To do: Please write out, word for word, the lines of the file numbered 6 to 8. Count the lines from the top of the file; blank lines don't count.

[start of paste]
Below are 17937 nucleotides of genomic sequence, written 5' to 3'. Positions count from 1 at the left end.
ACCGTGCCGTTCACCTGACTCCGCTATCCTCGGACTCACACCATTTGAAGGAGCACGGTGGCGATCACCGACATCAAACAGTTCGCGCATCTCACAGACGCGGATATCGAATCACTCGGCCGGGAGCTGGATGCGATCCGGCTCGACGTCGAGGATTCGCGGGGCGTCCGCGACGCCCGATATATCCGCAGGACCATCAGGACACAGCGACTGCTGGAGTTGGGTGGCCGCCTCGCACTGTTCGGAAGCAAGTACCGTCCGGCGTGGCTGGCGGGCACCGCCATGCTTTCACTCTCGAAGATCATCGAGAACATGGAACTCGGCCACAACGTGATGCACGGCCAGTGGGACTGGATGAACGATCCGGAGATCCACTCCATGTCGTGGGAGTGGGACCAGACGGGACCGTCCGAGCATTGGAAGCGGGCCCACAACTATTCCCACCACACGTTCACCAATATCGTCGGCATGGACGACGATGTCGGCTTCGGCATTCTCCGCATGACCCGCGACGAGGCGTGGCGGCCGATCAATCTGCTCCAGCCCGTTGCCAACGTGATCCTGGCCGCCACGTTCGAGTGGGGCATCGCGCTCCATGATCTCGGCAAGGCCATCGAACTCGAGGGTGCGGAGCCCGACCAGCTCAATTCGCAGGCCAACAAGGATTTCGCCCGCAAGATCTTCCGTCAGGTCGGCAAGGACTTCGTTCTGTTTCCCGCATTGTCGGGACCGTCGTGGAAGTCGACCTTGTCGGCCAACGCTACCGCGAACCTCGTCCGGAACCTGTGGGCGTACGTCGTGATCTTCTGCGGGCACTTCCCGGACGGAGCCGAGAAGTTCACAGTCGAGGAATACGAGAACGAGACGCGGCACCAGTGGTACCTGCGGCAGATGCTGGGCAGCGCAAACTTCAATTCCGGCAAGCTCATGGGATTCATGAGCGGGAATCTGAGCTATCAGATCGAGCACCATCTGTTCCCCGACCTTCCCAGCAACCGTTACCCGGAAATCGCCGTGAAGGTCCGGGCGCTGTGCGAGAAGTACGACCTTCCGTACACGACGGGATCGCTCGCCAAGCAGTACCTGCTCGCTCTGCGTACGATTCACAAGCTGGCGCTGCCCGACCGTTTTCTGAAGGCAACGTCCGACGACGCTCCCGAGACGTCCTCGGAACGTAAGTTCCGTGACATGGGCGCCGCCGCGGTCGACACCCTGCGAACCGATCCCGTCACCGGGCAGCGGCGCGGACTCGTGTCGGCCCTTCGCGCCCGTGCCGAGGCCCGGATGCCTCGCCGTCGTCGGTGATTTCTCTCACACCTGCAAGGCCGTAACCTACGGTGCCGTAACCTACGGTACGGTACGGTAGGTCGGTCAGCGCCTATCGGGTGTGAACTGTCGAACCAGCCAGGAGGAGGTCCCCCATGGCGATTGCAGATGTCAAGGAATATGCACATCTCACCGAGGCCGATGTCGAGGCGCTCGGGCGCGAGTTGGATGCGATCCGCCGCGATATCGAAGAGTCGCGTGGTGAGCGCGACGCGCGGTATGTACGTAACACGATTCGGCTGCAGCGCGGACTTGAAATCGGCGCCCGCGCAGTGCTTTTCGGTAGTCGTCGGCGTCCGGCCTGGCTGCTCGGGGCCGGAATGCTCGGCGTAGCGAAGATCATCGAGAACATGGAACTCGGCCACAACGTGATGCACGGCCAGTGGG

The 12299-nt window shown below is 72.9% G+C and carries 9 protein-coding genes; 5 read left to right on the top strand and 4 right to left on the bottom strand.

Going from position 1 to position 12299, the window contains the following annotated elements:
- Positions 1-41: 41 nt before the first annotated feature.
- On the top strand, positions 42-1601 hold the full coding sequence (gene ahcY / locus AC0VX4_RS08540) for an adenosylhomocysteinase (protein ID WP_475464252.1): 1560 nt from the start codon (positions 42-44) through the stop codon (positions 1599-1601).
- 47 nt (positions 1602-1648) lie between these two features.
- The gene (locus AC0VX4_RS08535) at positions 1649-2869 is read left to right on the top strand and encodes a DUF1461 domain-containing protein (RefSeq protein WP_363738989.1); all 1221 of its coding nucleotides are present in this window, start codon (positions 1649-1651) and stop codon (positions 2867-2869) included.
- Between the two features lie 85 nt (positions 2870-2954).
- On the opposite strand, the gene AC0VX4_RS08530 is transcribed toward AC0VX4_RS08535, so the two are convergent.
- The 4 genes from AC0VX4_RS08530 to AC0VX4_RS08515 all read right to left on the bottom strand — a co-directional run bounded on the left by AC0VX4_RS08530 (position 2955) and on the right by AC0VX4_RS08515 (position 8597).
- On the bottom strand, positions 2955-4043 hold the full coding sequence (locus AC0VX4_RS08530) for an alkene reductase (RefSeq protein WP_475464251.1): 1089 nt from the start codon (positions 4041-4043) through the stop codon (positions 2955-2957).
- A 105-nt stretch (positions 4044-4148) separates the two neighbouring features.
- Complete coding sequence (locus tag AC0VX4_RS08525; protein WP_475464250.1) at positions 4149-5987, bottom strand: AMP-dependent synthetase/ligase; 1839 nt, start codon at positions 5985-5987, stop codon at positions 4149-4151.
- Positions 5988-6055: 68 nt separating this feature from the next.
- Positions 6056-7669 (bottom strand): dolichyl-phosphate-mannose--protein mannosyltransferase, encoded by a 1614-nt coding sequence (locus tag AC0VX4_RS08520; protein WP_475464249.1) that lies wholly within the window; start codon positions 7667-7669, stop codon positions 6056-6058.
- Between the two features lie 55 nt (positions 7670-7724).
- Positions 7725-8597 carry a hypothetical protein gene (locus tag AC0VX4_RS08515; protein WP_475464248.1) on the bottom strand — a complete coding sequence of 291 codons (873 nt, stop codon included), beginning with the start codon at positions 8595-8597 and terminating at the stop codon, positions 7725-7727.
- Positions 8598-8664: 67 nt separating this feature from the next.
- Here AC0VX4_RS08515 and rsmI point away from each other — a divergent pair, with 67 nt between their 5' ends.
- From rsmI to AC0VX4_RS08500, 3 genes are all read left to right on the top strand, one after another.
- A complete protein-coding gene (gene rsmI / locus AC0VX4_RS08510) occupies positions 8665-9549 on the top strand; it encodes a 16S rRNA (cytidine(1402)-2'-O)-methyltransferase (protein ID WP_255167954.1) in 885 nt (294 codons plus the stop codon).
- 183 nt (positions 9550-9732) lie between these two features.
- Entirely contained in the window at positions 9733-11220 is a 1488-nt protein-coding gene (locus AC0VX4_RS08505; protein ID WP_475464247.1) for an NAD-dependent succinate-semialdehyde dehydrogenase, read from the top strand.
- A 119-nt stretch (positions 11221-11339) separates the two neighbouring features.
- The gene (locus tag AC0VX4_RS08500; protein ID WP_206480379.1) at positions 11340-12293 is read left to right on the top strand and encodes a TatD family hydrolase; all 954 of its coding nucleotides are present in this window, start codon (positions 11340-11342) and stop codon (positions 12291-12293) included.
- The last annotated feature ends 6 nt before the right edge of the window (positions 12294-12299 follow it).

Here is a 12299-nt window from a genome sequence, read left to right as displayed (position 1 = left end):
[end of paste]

- On the top strand, positions 42-1601 hold the full coding sequence (gene ahcY / locus AC0VX4_RS08540) for an adenosylhomocysteinase (protein ID WP_475464252.1): 1560 nt from the start codon (positions 42-44) through the stop codon (positions 1599-1601).
- 47 nt (positions 1602-1648) lie between these two features.
- The gene (locus AC0VX4_RS08535) at positions 1649-2869 is read left to right on the top strand and encodes a DUF1461 domain-containing protein (RefSeq protein WP_363738989.1); all 1221 of its coding nucleotides are present in this window, start codon (positions 1649-1651) and stop codon (positions 2867-2869) included.